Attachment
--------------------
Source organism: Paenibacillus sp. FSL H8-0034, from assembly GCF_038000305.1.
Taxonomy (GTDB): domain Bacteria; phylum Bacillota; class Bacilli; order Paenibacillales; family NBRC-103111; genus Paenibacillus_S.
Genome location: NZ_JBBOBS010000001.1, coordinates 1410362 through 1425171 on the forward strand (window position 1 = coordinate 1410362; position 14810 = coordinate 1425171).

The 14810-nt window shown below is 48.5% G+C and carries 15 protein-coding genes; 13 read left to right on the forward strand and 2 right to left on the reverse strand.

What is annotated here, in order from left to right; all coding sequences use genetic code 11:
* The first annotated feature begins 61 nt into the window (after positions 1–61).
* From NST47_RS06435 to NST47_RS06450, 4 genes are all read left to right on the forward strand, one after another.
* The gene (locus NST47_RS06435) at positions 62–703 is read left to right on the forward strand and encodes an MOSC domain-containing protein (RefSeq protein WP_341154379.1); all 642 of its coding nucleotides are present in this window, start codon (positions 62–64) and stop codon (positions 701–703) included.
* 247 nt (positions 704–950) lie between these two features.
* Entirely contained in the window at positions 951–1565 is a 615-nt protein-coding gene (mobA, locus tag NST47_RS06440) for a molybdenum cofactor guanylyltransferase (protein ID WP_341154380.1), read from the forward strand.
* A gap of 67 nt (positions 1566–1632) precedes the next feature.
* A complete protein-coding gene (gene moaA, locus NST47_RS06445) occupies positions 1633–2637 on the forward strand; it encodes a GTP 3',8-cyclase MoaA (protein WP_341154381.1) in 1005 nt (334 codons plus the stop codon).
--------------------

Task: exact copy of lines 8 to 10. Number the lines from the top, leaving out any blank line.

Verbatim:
* The gene (locus NST47_RS06435) at positions 62–703 is read left to right on the forward strand and encodes an MOSC domain-containing protein (RefSeq protein WP_341154379.1); all 642 of its coding nucleotides are present in this window, start codon (positions 62–64) and stop codon (positions 701–703) included.
* 247 nt (positions 704–950) lie between these two features.
* Entirely contained in the window at positions 951–1565 is a 615-nt protein-coding gene (mobA, locus tag NST47_RS06440) for a molybdenum cofactor guanylyltransferase (protein ID WP_341154380.1), read from the forward strand.